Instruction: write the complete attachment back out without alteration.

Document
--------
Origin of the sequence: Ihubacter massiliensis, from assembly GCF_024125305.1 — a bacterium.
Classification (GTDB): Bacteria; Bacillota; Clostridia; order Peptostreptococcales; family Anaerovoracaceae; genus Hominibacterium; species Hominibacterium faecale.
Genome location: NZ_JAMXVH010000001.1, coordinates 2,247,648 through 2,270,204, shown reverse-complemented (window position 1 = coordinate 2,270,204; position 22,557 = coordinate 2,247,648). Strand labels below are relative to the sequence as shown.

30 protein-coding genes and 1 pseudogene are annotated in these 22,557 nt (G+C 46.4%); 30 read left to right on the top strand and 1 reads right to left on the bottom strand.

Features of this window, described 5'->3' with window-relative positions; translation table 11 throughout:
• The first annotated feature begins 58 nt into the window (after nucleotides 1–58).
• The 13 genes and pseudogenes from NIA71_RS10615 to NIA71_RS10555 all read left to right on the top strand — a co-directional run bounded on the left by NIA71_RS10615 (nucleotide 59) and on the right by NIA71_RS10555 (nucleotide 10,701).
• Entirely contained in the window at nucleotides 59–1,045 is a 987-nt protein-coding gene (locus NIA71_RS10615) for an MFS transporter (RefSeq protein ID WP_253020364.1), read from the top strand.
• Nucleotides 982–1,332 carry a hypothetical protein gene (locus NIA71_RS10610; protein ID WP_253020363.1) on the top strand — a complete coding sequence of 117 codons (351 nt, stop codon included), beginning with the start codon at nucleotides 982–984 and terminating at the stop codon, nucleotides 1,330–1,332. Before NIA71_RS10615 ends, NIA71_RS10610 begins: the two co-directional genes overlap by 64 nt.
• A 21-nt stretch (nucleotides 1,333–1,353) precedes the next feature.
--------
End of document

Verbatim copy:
Origin of the sequence: Ihubacter massiliensis, from assembly GCF_024125305.1 — a bacterium.
Classification (GTDB): Bacteria; Bacillota; Clostridia; order Peptostreptococcales; family Anaerovoracaceae; genus Hominibacterium; species Hominibacterium faecale.
Genome location: NZ_JAMXVH010000001.1, coordinates 2,247,648 through 2,270,204, shown reverse-complemented (window position 1 = coordinate 2,270,204; position 22,557 = coordinate 2,247,648). Strand labels below are relative to the sequence as shown.

30 protein-coding genes and 1 pseudogene are annotated in these 22,557 nt (G+C 46.4%); 30 read left to right on the top strand and 1 reads right to left on the bottom strand.

Features of this window, described 5'->3' with window-relative positions; translation table 11 throughout:
• The first annotated feature begins 58 nt into the window (after nucleotides 1–58).
• The 13 genes and pseudogenes from NIA71_RS10615 to NIA71_RS10555 all read left to right on the top strand — a co-directional run bounded on the left by NIA71_RS10615 (nucleotide 59) and on the right by NIA71_RS10555 (nucleotide 10,701).
• Entirely contained in the window at nucleotides 59–1,045 is a 987-nt protein-coding gene (locus NIA71_RS10615) for an MFS transporter (RefSeq protein ID WP_253020364.1), read from the top strand.
• Nucleotides 982–1,332 carry a hypothetical protein gene (locus NIA71_RS10610; protein ID WP_253020363.1) on the top strand — a complete coding sequence of 117 codons (351 nt, stop codon included), beginning with the start codon at nucleotides 982–984 and terminating at the stop codon, nucleotides 1,330–1,332. Before NIA71_RS10615 ends, NIA71_RS10610 begins: the two co-directional genes overlap by 64 nt.
• A 21-nt stretch (nucleotides 1,333–1,353) precedes the next feature.